This week, the National Security Archive at George Washington University published a newly declassified 1990 US intelligence community study that revealed terrifying details about the 1983 US-Soviet war scare.
The report found the US and Soviets came unnervingly close to going to war in 1983 after the US conducted a large-scale military exercise in central Europe called Able Archer.
The Soviets incorrectly suspected the US was using the exercise as a cover for a real nuclear first-strike. The report found the US missed nearly every sign that the Soviets were serious about going to war in order to preempt such an attack.
The report is full of unpleasant surprises about the state of the world during the Cold War. It documents how fear of an American first-strike within the Soviet Union morphed into a kind of corrosive conventional wisdom that war was actually imminent — a fear that nearly became self-fulfilling in late 1983.
But the strangest part of the report has to do with how the Soviets convinced themselves they were so vulnerable. It turns out that Soviet leaders’ assessment of their strategic balance with the US was partly created through a KGB-operated computer program called VRYAN, a Russian acronym for “Surprise Nuclear Missile Attack,” according to the report.
As the report puts it, “During the war scare [the Soviets] were highly dependent on a computer model.” VRYAN used a “database of over 40,000 weighted elements” to identify “inherently unstable political situations in which a deterioration of Soviet power might tempt a US first strike.”
Over 200 KGB employees were responsible just for “inserting fresh data” into the system. This data consisted of military, political, and economic-related information that could indicate if conditions were ripe for a US nuclear attack. Much of the data consisted of classified information that came from all over the Soviet government.
The size and scope of VRYAN indicates its importance within the Soviet Union’s threat assessment infrastructure during the war scare. Its purpose was to sort through the noise of globaland domestic affairsand produce a single number valueforthe Soviet Union’spower relative to the US. The US’ power would be expressed as 100; VRYAN would assign the Soviet Union a numberrepresenting Moscow’s strength as a percentage of US strength.
According to the report, the Soviets believed that if VRYAN produced a value of 60 or higher, the Soviet Union was strong enough to prevent the US from undertaking a nuclear first strike, with 70 representing a “desirable margin.” The “critical threshold” was 40: “Below this level, the Soviet Union would be considered dangerously inferior to the United States,” the report reads. “[Redacted] if the Soviet Union ever fell below forty per cent, the KGB and the military leadership would inform the political leadership that the security of the USSR could not be guaranteed.”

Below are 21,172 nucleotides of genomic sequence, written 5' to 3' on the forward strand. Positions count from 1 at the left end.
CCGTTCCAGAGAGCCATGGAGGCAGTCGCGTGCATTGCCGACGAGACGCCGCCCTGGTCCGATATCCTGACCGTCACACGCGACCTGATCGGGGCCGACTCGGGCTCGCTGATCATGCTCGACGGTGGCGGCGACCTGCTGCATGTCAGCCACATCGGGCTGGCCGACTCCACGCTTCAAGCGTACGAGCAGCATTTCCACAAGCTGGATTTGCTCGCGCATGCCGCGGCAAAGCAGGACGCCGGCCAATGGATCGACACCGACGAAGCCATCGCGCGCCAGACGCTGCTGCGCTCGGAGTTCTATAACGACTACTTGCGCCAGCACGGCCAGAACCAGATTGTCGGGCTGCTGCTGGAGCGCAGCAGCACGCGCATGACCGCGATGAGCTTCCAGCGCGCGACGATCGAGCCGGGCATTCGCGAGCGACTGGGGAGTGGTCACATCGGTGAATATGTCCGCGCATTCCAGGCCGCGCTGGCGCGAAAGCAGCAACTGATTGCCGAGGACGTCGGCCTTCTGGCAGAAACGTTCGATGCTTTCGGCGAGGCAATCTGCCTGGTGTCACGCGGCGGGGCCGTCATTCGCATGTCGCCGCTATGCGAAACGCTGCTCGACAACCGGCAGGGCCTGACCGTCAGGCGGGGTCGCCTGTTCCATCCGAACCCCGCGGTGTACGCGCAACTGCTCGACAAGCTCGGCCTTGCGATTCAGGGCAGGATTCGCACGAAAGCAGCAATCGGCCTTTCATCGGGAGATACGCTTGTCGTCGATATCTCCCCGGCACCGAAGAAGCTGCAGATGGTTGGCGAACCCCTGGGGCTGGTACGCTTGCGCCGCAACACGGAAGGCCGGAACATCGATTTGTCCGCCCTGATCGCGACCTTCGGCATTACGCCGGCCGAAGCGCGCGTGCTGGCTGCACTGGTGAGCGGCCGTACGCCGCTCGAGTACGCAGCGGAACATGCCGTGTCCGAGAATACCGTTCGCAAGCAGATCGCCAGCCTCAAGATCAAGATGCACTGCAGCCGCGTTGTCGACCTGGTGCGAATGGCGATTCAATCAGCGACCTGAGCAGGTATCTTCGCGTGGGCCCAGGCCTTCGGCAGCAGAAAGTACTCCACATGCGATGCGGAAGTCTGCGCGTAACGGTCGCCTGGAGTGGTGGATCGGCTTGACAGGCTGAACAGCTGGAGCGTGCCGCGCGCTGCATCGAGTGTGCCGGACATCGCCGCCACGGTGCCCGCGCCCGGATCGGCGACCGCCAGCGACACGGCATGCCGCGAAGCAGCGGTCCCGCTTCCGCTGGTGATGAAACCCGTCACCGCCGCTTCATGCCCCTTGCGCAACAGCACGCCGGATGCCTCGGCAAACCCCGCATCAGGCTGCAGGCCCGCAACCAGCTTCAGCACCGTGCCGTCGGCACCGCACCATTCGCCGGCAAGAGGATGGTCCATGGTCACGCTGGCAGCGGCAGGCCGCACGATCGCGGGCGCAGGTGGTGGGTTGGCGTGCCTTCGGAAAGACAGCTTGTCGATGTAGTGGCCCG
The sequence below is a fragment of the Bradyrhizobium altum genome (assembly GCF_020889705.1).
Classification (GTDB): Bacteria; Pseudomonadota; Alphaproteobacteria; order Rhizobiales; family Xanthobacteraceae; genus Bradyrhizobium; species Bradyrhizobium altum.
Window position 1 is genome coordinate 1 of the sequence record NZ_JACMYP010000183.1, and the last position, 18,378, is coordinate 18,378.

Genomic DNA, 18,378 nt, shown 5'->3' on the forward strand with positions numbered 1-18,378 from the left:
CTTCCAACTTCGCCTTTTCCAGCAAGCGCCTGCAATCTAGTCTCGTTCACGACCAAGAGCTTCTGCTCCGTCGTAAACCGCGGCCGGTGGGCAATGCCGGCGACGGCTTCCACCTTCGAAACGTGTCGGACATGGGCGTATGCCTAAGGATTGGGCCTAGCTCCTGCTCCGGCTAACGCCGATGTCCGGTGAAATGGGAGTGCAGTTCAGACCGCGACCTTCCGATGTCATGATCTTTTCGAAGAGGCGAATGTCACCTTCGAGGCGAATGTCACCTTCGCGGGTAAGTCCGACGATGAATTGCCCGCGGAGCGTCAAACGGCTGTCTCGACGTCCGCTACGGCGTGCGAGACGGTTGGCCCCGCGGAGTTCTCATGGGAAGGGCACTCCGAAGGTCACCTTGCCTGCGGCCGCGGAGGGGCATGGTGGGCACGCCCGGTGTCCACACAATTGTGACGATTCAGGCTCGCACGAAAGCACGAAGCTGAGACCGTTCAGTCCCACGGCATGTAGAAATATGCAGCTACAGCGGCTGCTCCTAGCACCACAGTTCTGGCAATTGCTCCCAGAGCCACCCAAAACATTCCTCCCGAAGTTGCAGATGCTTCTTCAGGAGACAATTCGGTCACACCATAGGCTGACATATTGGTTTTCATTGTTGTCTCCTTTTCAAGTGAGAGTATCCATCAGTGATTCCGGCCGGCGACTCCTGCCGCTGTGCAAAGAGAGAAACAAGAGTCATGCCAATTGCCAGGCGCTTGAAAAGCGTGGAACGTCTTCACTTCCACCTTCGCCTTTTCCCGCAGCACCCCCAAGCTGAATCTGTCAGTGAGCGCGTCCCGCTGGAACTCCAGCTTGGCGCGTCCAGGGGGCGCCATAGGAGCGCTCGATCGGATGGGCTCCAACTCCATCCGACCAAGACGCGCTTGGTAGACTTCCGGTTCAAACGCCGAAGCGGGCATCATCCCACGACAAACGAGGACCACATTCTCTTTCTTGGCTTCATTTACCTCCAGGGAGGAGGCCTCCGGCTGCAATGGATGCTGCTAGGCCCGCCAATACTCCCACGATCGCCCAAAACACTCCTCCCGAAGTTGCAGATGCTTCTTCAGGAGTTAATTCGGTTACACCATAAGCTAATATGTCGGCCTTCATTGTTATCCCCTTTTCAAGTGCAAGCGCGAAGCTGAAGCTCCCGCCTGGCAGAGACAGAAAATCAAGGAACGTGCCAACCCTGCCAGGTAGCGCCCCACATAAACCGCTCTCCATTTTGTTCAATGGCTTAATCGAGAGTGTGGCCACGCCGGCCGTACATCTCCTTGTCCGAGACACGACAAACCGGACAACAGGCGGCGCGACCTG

At that point, the Soviet leadership would have a semi-automated green-light for nuclear war: “[Redacted] the USSR would launch a preemptive attack within a few weeks of falling below the 40% threshold.”
By 1984 — amid a flailing war in Afghanistan, frozen relations with the US, and a declining economy — VRYAN was producing values of 45%, perilously close to the point where Soviet decision-makers could begin to contemplate a preemptive nuclear strike.
As the report notes, it’s unclear what role VRYAN actually played in Soviet decision-making. The program “apparently was not tied to any military operational plans,” according to the report. There’s also no sign of the Politburo acting on its conclusions.
But the report ominously notes that Politburo security decisions in the early 1980s were in the hands of a very limited number of people. The computer program only had to convince the majority of a small high-level clique in order to contribute to a push towards war.
The report suggests the most important role of VRYAN was to confirm the existing biases of the Soviet security establishment.
The entire computer program was built on the assumption that the US would take advantage of the Soviet Union’s weaknesses to launch a nuclear first-strike. Its role wasn’t to assess if the US was willing to start World War III. It was to figure out when the US would be likeliest to launch it.
And that’s not the system’s only analytical leap. VYRAN seemed to connect Soviet vulnerability to a nuclear first-strike to the US’ desire to actually launch one, a causal connection that even a small army of analysts would have difficulty proving.
At the time VRYAN was set up, the Soviet Union was in fact vulnerable in the event of a US nuclear attack and was seeing its hypothetical second-strike capabilities fade in light of the US’s increasing military strength. But that doesn’t mean the US would actually have attacked the Soviet Union.
VRYAN shows how anxiety about the Cold War strategic balance mutated into a fateful misunderstanding of the enemy’s intentions, to the point where an elaborate computer program reinforced the Soviet Union’s system-wide paranoia.
The story of VRYAN, and the larger report, is a chilling portrait of a country’s leadership convincing itself they’re in existential danger — and building both machinery and actual policy around that assumption.
The irony is that the Soviet Union really was in existential danger. By 1991, unsustainable military spending, US geopolitical pressure, plunging quality of life, the fall of Moscow-dominated communist regimes in eastern Europe, and the stagnation of the country’s political and economic order had destroyed the Soviet Union.
And the US didn’t have to fire a single nuclear weapon.
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